One of the first things to decide is what age group you want to write for, and this is important. You can’t write the same way in a baby’s book as you would in a book for teens. Sorry. Well, not if you want to sell anything, you can’t.
Children’s writer, Laura Backes, says that if you’re writing for infants and young toddlers, you usually write “lullabies, nursery rhymes, fingerplays, or wordless books.”
“Ages 4-8: Picture books (also called “picture story books”) are 32-page books. Manuscripts are up to 1500 words, with 1000 words being the average length. Plots are simple (no sub-plots or complicated twists) with one main character who embodies the child’s emotions, concerns and viewpoint.
“Easy readers — Also called “easy-to-read” books are for children just starting to read on their own (age 6-8). They have coloured illustrations on every page like a picture book, but the format is more “grown-up” — smaller trim size, sometimes broken into short chapters. The length varies greatly by publisher; the books can be 32-64 pages long, with 200-1500 words of text, occasionally going up to 2000 words. The stories are told mainly through action and dialogue, in grammatically simple sentences (one idea per sentence).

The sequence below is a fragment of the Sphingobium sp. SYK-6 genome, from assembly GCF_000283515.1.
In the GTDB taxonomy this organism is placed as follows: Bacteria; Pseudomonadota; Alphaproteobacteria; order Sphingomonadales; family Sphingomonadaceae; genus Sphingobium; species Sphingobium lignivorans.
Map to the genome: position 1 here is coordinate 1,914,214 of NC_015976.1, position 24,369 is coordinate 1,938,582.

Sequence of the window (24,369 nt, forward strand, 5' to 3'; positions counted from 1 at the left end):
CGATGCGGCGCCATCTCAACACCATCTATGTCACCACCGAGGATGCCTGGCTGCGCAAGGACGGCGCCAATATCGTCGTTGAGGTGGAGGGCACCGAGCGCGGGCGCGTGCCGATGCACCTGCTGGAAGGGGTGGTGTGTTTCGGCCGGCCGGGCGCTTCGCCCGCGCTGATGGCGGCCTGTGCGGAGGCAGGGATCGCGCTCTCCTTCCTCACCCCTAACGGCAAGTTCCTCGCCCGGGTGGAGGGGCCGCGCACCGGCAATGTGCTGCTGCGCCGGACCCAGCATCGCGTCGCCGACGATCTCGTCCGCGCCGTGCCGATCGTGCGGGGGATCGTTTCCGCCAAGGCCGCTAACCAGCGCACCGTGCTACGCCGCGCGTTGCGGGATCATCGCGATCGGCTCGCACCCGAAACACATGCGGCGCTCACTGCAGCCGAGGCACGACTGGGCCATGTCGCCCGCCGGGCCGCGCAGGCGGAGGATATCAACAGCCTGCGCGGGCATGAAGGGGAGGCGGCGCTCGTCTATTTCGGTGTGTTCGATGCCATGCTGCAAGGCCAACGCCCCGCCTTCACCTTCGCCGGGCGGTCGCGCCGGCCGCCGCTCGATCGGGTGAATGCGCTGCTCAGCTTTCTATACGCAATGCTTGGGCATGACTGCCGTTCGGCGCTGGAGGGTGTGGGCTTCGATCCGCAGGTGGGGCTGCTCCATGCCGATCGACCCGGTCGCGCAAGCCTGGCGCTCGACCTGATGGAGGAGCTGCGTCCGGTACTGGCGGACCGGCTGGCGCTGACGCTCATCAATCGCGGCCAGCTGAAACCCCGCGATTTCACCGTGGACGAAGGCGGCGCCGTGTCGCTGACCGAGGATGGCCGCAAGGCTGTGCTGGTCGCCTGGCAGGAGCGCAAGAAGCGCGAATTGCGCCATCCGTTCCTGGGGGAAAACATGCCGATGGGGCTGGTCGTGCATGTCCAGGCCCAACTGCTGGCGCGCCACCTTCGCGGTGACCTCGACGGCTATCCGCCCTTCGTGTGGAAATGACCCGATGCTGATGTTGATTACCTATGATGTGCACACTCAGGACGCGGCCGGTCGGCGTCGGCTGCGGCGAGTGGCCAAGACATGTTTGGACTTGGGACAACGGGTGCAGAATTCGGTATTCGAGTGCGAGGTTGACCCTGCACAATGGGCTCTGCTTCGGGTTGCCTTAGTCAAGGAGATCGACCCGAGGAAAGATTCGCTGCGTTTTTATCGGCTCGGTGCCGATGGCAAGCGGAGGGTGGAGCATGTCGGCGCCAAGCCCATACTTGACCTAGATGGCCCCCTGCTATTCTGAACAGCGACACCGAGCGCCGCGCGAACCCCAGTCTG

“Transition books — Sometimes called “early chapter books” for ages 6-9, they bridge the gap between easy readers and chapter books. Written like easy readers in style, transition books are longer (manuscripts are about 30 pages long, broken into 2-3 page chapters), books have a smaller trim size with black-and-white illustrations every few pages.
“Chapter books — For ages 7-10, these books are 45-60 manuscript pages long, broken into 3-4 page chapters. Stories are meatier than transition books, though still contain a lot of action. The sentences can be a bit more complex, but paragraphs are still short (2-4 sentences is average). Chapters often end in the middle of a scene to keep the reader turning the pages.
“Middle grade — For ages 8-12. Manuscripts suddenly get longer (100-150 pages), stories more complex (sub-plots involving secondary characters are woven through the story) and themes more sophisticated. Kids get hooked on characters at this age, which explains the popularity of series with 20 or more books involving the same cast. Fiction genres range from contemporary to historical to science fiction/fantasy; nonfiction includes biographies, science, history and multicultural topics.